5 Ways an NDIS Provider can get you Involved in Your Local Community

As a teen or young person with a disability, feeling part of your community is incredibly important. Taking part in the local community has a raft of mental and physical health benefits and can provide opportunity for social contact, friendship, fun, purpose and physical activity as well as building confidence and self esteem. Feeling a sense of place and belonging are well known and important contributors to happiness and well-being.

As a person with a disability you have the right to be able to access the same services, programs and public events as any other Australian, as an equal citizen. However, depending on your personal circumstances, exercising this right can be difficult without the right support. Connecting with a good NDIS support provider can help you engage in your own community. We’ll look at this in more detail below.

A provider who is experienced in delivering individualised support and that knows their way around the NDIS can also help you get the most out of your NDIS plan (no matter how complicated it is) so you can access the community services and activities you’re interested in.

We look at 5 ways an NDIS support provider can help you engage in your community:

1. Meeting People – Active Engagement

As a teen or young adult you’re probably looking to find your independence as must as possible and to have a fun social life. Like any young person you want to meet like-minded mates and maybe you’d like the opportunity to meet a girlfriend/boyfriend.

An NDIS support provider who specialises in working with young people can help you engage in an active way within the community so you can meet and socialise with people of your own age and interests.  This can include things like: taking part in a sporting or recreational group, going to a gig, joining an special interest  society or hanging out at with a local community group.

If just blending in is important to you, look for a provider that can offer you a support person from your own individual peer group and make sure they won’t be wearing a uniform! Better still choose a support provider that will match you with someone with similar interests that you can connect with. …It’s so much more enjoyable attending a Star Trek convention with a fellow trekkie!

Ask about your support person’s own connections to your community. If you don’t yet know what’s out there that might interest you, having someone that already knows your local community can help you find activities and groups that aren’t on a pamphlet.  

2. Being a Part of Things – Passive Engagement

If you don’t want to join an organised group, but still want to feel part of the world and what’s going on, an NDIS support provider can help with this too. They can assist you to get out and about in your own  community.

You may want someone to help you or accompany you to do things like go to the shops, get books out of the library, attend church, go to the movies etc. which are all about engaging in passive but vital contact with other people.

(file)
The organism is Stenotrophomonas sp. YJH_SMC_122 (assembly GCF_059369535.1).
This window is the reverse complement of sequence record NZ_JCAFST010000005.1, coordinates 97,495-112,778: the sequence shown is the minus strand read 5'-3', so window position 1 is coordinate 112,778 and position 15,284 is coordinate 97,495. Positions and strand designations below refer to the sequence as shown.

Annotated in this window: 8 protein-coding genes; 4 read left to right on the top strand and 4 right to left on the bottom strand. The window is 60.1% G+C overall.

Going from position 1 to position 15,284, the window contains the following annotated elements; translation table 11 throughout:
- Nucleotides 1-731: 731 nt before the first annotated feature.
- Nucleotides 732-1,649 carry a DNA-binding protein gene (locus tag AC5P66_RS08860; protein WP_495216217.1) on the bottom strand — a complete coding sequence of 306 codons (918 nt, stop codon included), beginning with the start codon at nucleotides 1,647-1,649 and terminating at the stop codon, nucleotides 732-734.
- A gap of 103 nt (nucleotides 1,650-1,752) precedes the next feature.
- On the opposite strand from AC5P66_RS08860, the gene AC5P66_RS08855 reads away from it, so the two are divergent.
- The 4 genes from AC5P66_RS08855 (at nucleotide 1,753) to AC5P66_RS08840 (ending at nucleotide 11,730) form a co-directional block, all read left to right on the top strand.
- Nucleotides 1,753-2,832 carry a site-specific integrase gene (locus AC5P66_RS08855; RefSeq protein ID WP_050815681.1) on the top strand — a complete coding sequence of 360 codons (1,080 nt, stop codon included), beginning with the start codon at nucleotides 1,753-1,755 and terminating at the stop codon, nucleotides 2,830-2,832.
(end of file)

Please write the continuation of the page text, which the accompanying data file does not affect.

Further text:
If you’re looking to engage in your community in a passive way, you’ll probably prefer your support person to blend in so you don’t have to feel on show or like it’s purely a ‘caregiver’ scenario – it’s just two people hanging out and going about ordinary life. If this is important to you, again, make sure you choose a provider that can offer you a support person of a similar age (for example), and that won’t be wearing a uniform or a badge.

3. Providing Physical Assistance 

If you require physical assistance when you’re outside the home, depending on your requirements it can be a barrier to regularly taking part and engaging in the community. If you’re relying on family, the opportunity to venture out to a recreational or purely social activity can sometimes be few and far between. No doubt life is busy enough as it is, and there’s often no time left at the end of the day for extra activities.

If you need help to get somewhere or physical assistance while you’re attending a social event, then your NDIS support provider can make arrangements for your transport and assist you when you get there.

4. Be a Go Between

Sometimes as a young person with a disability you may face barriers if you want to join a club or try a new sport because people may not be disability aware and not sure about how they can assist you or how your inclusion will ‘work’. It can be beneficial to have a support person accompany you to help with the registration and membership process, talk with the people in charge about what you need (if anything), and provide disability awareness for others (only if necessary and if that’s what you want).

This way everyone can feel confident about giving you the exact type of support you need so you can be included on equal terms and have a great time.

5. Be a Link to Friendships

As a teen or young adult with a disability, you may have specific requirements and aspirations centred around your need for social engagement and being part of your community. So, it’s important to choose an NDIS support provider that can tailor their support service to you and your needs. As shown above, matching you with someone of a similar age, who has similar interests can really help you engage with your community the way you want.

As well as providing you with the encouragement and assistance to live your life on your terms within the wider community, being matched with the right support person can provide extra opportunities due to shared interests and a shared peer group.  In time this can lead to a co-valued relationship between you and your support person or mentor.

How to choose an NDS Provider for Teens & Young Adults

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